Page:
St Andrews-based Worldwide Cancer Research said it has appointed Dr Helen Rippon as its chief executive to succeed Norman Barrett, who is retiring after eight years with the organization.
Previously director of research, Rippon (pictured) has been overseeing the charity’s programme of research funding and acting as scientific adviser to the chief executive and the board.
Worldwide Cancer Research said Rippon has broad experience of managing diverse research grant programmes with charities such as Prostate Cancer UK and Age UK.
“Since joining Worldwide Cancer Research in 2012, she has grown the charity’s research funding strategy and policies, transformed the way the charity talks about its pioneering science to supporters, and directed a significant internal restructure,” said the charity.
Rippon has a Ph.D in Molecular Biology from the University of York and was a Postdoctoral Research Fellow at Imperial College London.
As chief executive, Rippon will continue oversight of the grant programme — with an annual research spend of £10 million and current portfolio value of over £30 million — and will be responsible for the delivery of the charity’s new and ambitious five year strategy and vision.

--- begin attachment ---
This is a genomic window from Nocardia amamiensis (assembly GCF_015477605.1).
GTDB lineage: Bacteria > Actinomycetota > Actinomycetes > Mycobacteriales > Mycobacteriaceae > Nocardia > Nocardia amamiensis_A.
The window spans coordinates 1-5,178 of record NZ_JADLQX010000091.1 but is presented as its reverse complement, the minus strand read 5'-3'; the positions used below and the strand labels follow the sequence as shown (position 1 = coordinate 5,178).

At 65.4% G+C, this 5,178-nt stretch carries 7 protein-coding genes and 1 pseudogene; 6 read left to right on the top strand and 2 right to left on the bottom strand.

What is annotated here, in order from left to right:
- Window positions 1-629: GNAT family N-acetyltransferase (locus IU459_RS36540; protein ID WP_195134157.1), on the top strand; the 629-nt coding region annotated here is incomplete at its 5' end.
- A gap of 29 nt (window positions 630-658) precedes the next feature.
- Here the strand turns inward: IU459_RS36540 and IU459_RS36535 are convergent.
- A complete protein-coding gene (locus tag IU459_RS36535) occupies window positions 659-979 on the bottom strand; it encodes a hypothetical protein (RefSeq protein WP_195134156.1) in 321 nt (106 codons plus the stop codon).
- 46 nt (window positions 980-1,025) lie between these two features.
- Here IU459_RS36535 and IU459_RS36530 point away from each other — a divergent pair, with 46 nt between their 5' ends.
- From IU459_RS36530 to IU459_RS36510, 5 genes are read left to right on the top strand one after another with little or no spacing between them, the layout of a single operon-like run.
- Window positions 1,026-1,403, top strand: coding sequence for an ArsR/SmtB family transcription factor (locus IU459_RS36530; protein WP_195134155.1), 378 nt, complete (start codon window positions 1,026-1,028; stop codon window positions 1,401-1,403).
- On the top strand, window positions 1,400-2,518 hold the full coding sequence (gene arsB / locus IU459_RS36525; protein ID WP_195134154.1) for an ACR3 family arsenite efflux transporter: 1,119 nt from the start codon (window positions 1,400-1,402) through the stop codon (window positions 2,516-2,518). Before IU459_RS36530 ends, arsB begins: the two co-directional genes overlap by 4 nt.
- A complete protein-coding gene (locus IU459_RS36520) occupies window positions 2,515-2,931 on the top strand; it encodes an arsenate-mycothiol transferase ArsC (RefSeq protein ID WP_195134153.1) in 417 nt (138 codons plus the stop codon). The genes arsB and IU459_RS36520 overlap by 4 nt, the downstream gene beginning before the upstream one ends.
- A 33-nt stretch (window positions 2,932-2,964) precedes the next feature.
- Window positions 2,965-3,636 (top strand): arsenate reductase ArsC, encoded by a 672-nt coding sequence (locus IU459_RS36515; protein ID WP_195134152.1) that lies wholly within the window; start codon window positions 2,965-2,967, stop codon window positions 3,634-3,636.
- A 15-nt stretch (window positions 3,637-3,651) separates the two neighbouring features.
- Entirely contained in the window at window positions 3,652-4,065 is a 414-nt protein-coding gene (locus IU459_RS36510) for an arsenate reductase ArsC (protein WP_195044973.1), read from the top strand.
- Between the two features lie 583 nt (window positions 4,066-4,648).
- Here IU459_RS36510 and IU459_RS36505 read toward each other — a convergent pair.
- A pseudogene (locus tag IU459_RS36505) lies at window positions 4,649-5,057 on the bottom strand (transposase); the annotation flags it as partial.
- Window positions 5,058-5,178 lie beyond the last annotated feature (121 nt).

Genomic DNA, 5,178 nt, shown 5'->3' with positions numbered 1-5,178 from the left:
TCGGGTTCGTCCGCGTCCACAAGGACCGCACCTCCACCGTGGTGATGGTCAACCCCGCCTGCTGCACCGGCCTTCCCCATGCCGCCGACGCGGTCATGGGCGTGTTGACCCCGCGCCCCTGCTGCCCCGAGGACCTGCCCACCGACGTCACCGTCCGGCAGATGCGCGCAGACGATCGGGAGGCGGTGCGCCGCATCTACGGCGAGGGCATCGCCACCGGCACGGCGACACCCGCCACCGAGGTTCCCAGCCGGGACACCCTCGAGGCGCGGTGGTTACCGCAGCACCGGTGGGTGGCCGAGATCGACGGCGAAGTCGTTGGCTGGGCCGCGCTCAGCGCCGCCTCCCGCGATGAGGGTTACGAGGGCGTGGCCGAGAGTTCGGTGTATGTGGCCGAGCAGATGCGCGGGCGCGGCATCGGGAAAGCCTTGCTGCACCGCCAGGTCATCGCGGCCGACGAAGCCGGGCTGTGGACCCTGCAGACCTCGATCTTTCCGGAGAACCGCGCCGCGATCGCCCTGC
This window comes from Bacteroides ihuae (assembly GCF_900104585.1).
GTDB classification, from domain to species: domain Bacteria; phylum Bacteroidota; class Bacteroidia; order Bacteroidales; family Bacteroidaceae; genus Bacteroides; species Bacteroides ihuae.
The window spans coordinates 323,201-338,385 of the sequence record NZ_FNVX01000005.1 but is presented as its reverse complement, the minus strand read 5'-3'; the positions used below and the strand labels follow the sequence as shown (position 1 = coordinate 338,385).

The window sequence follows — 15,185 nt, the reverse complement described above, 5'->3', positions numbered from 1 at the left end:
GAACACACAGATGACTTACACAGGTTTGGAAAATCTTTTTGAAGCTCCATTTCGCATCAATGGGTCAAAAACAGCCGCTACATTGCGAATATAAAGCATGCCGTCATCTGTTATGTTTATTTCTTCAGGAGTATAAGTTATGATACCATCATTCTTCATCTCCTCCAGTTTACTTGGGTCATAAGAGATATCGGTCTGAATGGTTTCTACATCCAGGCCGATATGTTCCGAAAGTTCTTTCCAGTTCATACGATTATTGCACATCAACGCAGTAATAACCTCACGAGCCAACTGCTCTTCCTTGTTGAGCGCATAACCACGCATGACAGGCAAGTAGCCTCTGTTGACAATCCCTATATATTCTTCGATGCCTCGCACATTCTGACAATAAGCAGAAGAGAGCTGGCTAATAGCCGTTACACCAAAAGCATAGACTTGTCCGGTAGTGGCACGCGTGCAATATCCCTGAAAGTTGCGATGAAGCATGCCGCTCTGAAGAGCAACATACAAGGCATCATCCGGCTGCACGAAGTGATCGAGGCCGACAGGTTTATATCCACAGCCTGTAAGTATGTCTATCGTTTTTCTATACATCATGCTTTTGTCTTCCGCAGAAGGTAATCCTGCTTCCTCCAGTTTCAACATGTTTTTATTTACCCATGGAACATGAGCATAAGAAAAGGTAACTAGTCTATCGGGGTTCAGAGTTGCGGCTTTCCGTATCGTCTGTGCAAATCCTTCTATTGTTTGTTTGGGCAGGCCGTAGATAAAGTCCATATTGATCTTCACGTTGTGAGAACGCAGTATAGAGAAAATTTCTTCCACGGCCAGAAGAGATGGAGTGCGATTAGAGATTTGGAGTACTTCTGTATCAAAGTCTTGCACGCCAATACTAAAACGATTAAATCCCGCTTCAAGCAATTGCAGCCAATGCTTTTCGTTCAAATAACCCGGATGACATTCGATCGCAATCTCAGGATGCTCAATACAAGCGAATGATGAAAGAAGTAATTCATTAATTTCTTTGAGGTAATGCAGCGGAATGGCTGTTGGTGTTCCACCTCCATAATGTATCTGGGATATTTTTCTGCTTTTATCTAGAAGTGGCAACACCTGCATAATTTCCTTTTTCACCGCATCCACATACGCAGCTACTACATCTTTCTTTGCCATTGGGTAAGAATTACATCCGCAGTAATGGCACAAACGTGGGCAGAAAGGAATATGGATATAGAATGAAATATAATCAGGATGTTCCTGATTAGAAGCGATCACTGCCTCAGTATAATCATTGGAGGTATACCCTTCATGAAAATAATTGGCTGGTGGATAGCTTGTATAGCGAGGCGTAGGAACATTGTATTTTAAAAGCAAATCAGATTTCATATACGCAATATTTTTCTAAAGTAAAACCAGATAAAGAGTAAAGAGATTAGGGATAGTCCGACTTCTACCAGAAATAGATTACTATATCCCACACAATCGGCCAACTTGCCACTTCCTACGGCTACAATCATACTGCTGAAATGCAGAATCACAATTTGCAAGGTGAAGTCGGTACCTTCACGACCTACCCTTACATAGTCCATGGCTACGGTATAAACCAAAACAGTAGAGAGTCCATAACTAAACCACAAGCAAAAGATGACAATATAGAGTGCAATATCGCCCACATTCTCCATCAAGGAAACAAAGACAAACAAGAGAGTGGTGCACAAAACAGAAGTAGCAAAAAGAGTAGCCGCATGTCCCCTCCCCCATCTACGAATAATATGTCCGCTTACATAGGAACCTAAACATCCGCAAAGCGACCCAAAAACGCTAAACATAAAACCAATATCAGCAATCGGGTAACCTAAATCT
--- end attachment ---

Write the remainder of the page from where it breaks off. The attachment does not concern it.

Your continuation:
“I am delighted to be taking the helm of Worldwide Cancer Research — we have an exceptional and unique perspective on funding pioneering, early-stage cancer research across the globe and at some of the world’s leading research institutions,” said Rippon.
“And whilst in many respects it is a turbulent and rapidly changing world for charities, there has never been a more exciting time to be funding cancer research. Research that we hope will one day change the way the world sees cancer.”
Findings from Worldwide Cancer Research grant holders have boosted advances in diagnosis and treatment across a wide range of cancer types.
The charity’s research has resulted in several patented chemical compounds that could become cancer drugs of the future.
It was also involved in the early-stage development of olaparib, the first in a brand new class of cancer drugs, which has recently received approval for prescription on the NHS to help in the treatment of advanced ovarian cancer.